Beck described a triad of hypotension, muffled heart sounds, and elevated jugular venous pressure due to cardiac tamponade from pericardial effusion. Immediate pericardiocentesis is life-saving. The common causes of pericardial effusion include malignancy, congestive heart failure, tuberculosis, systemic lupus erythe-matosus, Dressler's syndrome, and uremia. This CXR shows a globular enlargement of the heart, typical of a large pericardial effusion. In addition, there is a mass in the right lung in keeping with the primary lung cancer.

Type III hypersensitivity

Glomeruli Filtering Membrane

Type III hypersensitivity reactions are also the result of immune complex formation. Soluble antigen binds to specific antibody and may form large antigen antibody lattices, which can activate complement (Figure 5.4). These complexes can also be deposited in organs, particularly those with filtering membranes such as the kidneys and the joints. This type of hypersensitivity is responsible for the damage caused by inflammation in the glomeruli of the kidneys (glomerulonephritis) in a disease called systemic lupus erythematosus caused by DNA anti-DNA immune complexes. The distinction between Type II and Type III hypersensitivity is that the immune complexes that initiate the inflammation in the former contain cell-associated antigens.

Multiple System Disorders Involving Muscles Polymyositis

Polymyositis is inflammation of skeletal muscle leading to weakness, frequently associated with dysphagia (difficulty in swallowing) or cardiac problems. The cause is unknown and may be related to viral infection or autoimmunity. Often the disorder is associated with some other systemic disease such as rheumatoid arthritis or lupus erythematosus.

Roles of Mast Cells in Autoimmune Inflammation

You Can Grow Your Intelligence

Observed in rheumatoid arthritis, MS, and systemic lupus erythematosus (SLE) or by complement or cytokines that are present locally. In MS, this can contribute to the activation of CNS antigen-presenting cells and direct destruction of the myelin sheath. Likewise, mast cell products may be directly involved in joint destruction in RA. Mast cell chemokines, particularly IL-8, that recruit neutrophils appear to be important in bullous pemphigus (84). As proposed for mast cells in allergic responses, these cells also may have influence during the inductive phase of disease. The influence of mast cells on dendritic cells at the site of antigen entry may regulate dendritic cell function or T-cell development directly (Fig. 2).

Monoclonal Antibodies May Be Used to Treat Autoimmunity

Monoclonal antibodies have been used successfully to treat autoimmune disease in several animal models. For example, a high percentage of (NZB X NZW) F1 mice given weekly injections of high doses of monoclonal antibody specific for the CD4 membrane molecule recovered from their autoimmune lupus-like symptoms (Figure 20-11). Similar positive results were observed in NOD mice, in which treatment with an anti-CD4 monoclonal antibody led to disappearance of the lymphocytic infiltration and diabetic symptoms. Weekly injections of anti-CD4 monoclonal antibody into (NZB X NZW) Ft mice exhibiting autoimmune lupus-like symptoms significantly increased their survival rate. Adapted from D. Wofsy, 1988, Prog. Allergy 45 106.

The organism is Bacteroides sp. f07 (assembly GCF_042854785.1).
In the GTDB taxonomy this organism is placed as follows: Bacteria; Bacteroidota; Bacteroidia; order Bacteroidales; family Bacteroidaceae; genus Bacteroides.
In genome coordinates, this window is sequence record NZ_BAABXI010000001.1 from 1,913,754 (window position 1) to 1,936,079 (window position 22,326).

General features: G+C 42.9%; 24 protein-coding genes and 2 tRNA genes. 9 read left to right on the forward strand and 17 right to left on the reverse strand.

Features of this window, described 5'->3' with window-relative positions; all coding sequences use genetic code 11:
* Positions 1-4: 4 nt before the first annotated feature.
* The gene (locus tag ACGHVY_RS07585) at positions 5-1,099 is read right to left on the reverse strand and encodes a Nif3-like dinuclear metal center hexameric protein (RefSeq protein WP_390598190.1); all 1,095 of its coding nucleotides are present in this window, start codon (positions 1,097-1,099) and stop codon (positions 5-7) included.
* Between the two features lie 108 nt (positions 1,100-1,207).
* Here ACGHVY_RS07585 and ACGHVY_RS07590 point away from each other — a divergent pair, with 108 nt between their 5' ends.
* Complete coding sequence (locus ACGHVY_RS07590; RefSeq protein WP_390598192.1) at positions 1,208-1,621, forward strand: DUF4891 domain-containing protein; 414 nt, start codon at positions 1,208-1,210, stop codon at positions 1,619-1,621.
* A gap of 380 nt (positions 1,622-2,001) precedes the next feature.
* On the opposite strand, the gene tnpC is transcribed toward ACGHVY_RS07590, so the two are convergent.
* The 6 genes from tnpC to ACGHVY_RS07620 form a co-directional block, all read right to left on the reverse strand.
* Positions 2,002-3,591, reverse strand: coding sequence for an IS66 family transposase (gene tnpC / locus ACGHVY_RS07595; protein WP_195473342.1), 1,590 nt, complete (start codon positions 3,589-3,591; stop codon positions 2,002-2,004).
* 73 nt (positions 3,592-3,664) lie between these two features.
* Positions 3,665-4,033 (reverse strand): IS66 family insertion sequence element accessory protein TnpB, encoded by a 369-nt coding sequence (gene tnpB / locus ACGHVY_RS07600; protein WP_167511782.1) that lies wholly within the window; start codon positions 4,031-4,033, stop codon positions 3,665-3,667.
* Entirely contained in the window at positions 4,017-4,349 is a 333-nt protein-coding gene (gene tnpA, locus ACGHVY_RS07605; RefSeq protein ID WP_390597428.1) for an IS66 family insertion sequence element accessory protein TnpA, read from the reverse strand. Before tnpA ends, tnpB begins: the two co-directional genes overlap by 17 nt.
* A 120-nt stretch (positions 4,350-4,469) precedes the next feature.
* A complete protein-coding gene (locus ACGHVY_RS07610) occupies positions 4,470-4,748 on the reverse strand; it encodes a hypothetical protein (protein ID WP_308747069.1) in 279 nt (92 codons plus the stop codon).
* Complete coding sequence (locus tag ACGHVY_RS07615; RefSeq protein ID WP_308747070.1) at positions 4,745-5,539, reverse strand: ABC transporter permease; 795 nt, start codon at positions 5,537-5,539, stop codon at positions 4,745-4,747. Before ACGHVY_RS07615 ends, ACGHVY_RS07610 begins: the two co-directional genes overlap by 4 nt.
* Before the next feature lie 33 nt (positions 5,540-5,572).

Evolution Animal Life

In a population owing to chance interbreeding the mating of closely related individuals, which tends to increase the appearance of recessive genes migration the movement of individuals, resulting in gene flow, changing the proportions of genotypes in a population mutation alteration in the physical structure of the DNA, resulting in a genetic change that can be inherited natural selection the process of differential reproduction in which some phe-notypes are better suited to life in the existing environment and thus are more likely to survive speciation the formation of new species as a result of geographic, physiological, anatomical, or behavioral factors species the basic category of biological classification representing a group of potentially or actually interbreeding natural populations which are reproduc-tively isolated from other such groups taxon (pl. taxa) group of related organisms at one of several levels such as the family Canidae, the genus Canis, or the species Canis...

Lymphoproliferative disorders

Angioimmunoblastic lymphadenopathy can be associated with rash, polyarthritis, polyclonal hypergammaglobulinemia, and Coombs'-positive hemolytic anemia. This condition may mimic systemic lupus erythematosus (SLE). 5. Myelodysplastic disorders have also been associated with a variety of musculoskeletal symptoms and signs, including polyarthritis, lupuslike conditions, polychondritis, vasculitis, and erythromelalgia.

What can the transcriptome tell us about the immunome

Alternative splicing, as seen in 42 of human transcripts of which 74 affect protein coding sequences (Modrek et al 2001), has relevance for non-Mendelian disease aetiology (Stamm 2002). Among immune-related transcripts, Tcr and Ig are prone to premature termination codons caused by frameshift and nonsense mutations due to rearrangement. Two groups have independently shown that aberrant Tcrfi transcripts with nonsense codons are down-regulated by nonsense-mediated decay factor UPF2 and internal ribosome entry sites (Wang et al 2002a, Mendell et al 2002). On the other hand, Tcrfi transcript mutations that generate premature termination or nonsense codons are compensated for by an increase in the number of alternatively spliced transcripts that skip the nonsense codon (Wang et al 2002b), thereby retaining some protein function. It will be interesting to see whether the interdependency of RNA scanning and alternative splicing affects TCR repertoire and is associated...